Mitt Romney, who
earlier this year had to backpedal on statements about
his hunting exploits, is explaining himself again after
claiming an endorsement he did not receive and saying
he witnessed his father in civil rights marches he
could not have seen.
''It's a figure
of speech,'' Romney said Thursday after media inquiries
into the Republican presidential contender's statement
during his recent religion speech that he watched his
father, the late governor George Romney of Michigan,
march with Martin Luther King Jr.
Romney, who was
in high school at the time, later said he only heard of
his father marching, and some historians have questioned
whether his father in fact did march with King. The
Romney campaign provided books and news articles it
said supported his statement.
Romney said it
was akin to him stating, ''I saw my dad become president
of American Motors.'' He told reporters in Iowa, ''I wasn't
there when he became president.''
backtracked after telling a national television audience
Sunday on NBC's Meet the Press, ''I received
the endorsement of the NRA'' in 2002 while running for
governor of Massachusetts.
The gun rights
group did not endorse either candidate, and it gave a
higher issues rating to his Democratic opponent.
Monday, ''It was, if you will, a support phone bank, which
is not an official endorsement.''
The questions are
especially sensitive for Romney, who is trying to
rebound against rival Mike Huckabee in Iowa and maintain a
lead in New Hampshire, the leadoff contests in the
voting for presidential nominees.
campaign, he has been dogged by allegations of
flip-flopping on key issues, including abortion rights, gun
control, and gay rights.
fine-tuning that's created the problem. It's always that one
extra step that causes him the trouble,'' said Tobe
Berkovitz, a longtime Romney observer and the interim
dean of Boston University's College of Communication.
''You can't just say that African-Americans were accepted
into the church and I was happy, you have to say you pulled
over and you cried.''
The latter was a
reference to another statement Romney made on Meet the
Press, in which he tried to convey his emotion
after learning in 1978 that his religion, the Mormon Church,
had given full privileges to blacks.
his exact location when he heard the news -- the Fresh
Pond traffic rotary in Cambridge -- but he misspoke when he
said he thought he was in law school at the time. In
fact, he had graduated from Harvard Law School three
''If this had
been three months ago, it would have been more water off
the back of the duck, but right now, everything is magnified
not only for him but Rudy and Hillary and everybody
else,'' said Berkovitz, mentioning fellow presidential
contenders Rudy Giuliani and Hillary Rodham Clinton.
Democrat Al Gore
faced similar questions during the 2000 campaign, when
he falsely claimed to have accompanied a federal disaster
relief official on a tour of a fire zone, and on
previous occasions when he claimed more credit than
many felt he warranted about the creation of the Internet,
the Strategic Petroleum Reserve, and the Love Canal toxic
Romney is well
aware of the power of words in politics. His father saw
his own presidential campaign founder in 1968 amid questions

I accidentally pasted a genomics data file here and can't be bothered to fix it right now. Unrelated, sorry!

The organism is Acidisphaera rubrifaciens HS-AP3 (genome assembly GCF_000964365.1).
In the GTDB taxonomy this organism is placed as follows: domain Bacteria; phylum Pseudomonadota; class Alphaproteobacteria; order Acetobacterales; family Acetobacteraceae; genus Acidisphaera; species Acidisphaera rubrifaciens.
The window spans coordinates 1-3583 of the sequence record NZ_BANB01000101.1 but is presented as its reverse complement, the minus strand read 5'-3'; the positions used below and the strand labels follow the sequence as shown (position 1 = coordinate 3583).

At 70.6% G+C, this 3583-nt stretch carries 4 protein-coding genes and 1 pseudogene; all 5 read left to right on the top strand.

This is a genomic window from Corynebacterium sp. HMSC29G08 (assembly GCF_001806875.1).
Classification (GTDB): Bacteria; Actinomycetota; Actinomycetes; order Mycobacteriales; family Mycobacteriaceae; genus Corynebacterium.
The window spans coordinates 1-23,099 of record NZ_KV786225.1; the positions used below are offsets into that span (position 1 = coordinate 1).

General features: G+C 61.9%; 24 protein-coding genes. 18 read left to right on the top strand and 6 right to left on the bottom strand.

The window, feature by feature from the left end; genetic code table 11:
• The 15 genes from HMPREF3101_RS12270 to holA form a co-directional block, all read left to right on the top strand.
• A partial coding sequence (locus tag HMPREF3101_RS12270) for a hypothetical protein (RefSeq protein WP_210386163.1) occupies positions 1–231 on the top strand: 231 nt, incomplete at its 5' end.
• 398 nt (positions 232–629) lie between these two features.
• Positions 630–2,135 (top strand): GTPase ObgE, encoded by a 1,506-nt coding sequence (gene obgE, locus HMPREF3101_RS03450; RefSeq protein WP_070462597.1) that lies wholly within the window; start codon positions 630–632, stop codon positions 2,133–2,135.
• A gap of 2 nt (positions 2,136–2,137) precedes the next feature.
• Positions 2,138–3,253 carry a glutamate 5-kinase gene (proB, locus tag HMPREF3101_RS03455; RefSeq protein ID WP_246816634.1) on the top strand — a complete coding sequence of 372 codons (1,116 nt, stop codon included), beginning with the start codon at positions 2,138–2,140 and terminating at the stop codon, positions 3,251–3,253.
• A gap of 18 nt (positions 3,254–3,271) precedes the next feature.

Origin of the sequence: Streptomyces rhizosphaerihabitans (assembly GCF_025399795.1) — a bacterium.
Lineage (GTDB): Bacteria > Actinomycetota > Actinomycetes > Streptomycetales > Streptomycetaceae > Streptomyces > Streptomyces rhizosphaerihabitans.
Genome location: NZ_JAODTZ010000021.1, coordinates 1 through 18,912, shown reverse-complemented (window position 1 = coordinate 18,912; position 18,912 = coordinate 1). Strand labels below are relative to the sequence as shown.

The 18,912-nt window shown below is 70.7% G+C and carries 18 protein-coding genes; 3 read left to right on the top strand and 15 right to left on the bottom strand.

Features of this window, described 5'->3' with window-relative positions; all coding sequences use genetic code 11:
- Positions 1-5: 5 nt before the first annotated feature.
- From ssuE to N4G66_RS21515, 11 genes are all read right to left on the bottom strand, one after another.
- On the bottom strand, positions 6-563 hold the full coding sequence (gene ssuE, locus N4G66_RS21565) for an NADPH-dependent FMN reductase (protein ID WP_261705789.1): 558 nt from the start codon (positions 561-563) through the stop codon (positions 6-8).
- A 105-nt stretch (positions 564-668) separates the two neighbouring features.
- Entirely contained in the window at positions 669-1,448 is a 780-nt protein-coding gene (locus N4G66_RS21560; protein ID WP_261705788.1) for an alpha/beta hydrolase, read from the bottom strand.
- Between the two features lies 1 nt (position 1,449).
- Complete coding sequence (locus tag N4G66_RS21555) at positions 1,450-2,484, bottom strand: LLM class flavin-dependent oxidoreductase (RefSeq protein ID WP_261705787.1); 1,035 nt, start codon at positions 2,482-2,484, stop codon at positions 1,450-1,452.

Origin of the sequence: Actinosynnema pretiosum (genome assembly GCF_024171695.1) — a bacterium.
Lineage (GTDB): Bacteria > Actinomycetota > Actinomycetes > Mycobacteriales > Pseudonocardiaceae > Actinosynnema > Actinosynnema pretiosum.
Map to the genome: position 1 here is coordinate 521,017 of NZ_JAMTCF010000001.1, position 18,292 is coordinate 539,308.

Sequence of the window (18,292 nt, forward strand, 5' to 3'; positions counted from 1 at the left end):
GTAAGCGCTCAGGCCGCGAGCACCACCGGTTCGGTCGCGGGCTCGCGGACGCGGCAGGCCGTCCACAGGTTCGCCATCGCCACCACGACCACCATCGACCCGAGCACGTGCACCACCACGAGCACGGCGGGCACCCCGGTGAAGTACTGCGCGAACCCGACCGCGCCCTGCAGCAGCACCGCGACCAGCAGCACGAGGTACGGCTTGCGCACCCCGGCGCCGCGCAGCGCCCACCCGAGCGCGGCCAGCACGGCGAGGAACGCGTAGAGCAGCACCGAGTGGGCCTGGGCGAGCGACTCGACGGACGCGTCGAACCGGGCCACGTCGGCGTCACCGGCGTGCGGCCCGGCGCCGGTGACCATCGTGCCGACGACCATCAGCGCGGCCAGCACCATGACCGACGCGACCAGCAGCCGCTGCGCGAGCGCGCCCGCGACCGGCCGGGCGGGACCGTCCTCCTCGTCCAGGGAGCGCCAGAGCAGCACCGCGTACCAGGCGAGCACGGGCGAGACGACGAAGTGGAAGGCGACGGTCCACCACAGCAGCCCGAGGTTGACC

about his statement that he was subjected to ''a
brainwashing'' by U.S. generals during a visit to
The elder Romney
switched from supporting the war to opposing it, despite
the generals' efforts to maintain his backing, but in
campaign discussions his observation morphed into the
suggestion that he was mentally unfit for office.
Mitt Romney says
that experience is why he detests ''gotcha'' journalism.
Aides say it also explains why he blows by reporters except
for scheduled news conferences, and why he is wary of
a ''YouTube moment'' in which stray tape recorders or
cell phone cameras capture him making an offhand
''I try to be as
accurate as I can be,'' he said Thursday.
Romney faced snickers in April after his staff said he had
been hunting on only two occasions despite his telling a New
Hampshire voter, ''I've been a hunter pretty much all
my life.'' Romney later said he had hunted more than
twice but only for ''small varmints'' and that he did
not own a gun or have a hunting license.
This week, there
were fresh examples of Romney treading a rhetorical line
on what he says and doesn't say.
Speaking at St.
Anselm College in Goffstown, N.H., he told an audience
likely to have an aversion to its southern neighbors, ''I
came out of school and got a job in Boston. People
always ask me, why'd you choose Boston? It's, like,
pretty simple. That's where I got my first job.''
Romney mentioned was Harvard, where the Michigan native
attended both law and business school after graduating from
Brigham Young University in Utah. Three of his five
sons also attended Harvard Business School, but Romney
is more likely to condemn Harvard or its fellow Ivy
League institutions for inviting speakers from Iran than he
is to note it was his alma mater.
During the same
town hall meeting, Romney also cast himself as a
reluctant politician, focusing instead on his 25-year
business career and stint helping to resurrect the
financially troubled 2002 Salt Lake City Winter
''When I came
home, some people in the Massachusetts Republican Party
encouraged me to run for office and said, 'We need somebody
who can win and who can fix Massachusetts,''' Romney
to Massachusetts from Utah on Sunday, March 17, 2002. He
declared he was running for governor on Tuesday, March 19,
just hours after his fellow Republican, acting
governor Jane Swift, announced she was yielding to the
''I'm in,'' he
said roughly 48 hours after returning to Massachusetts.
''The bumper stickers are printed, the website's going up.
The papers are going in today.'' (Glenn Johnson, AP)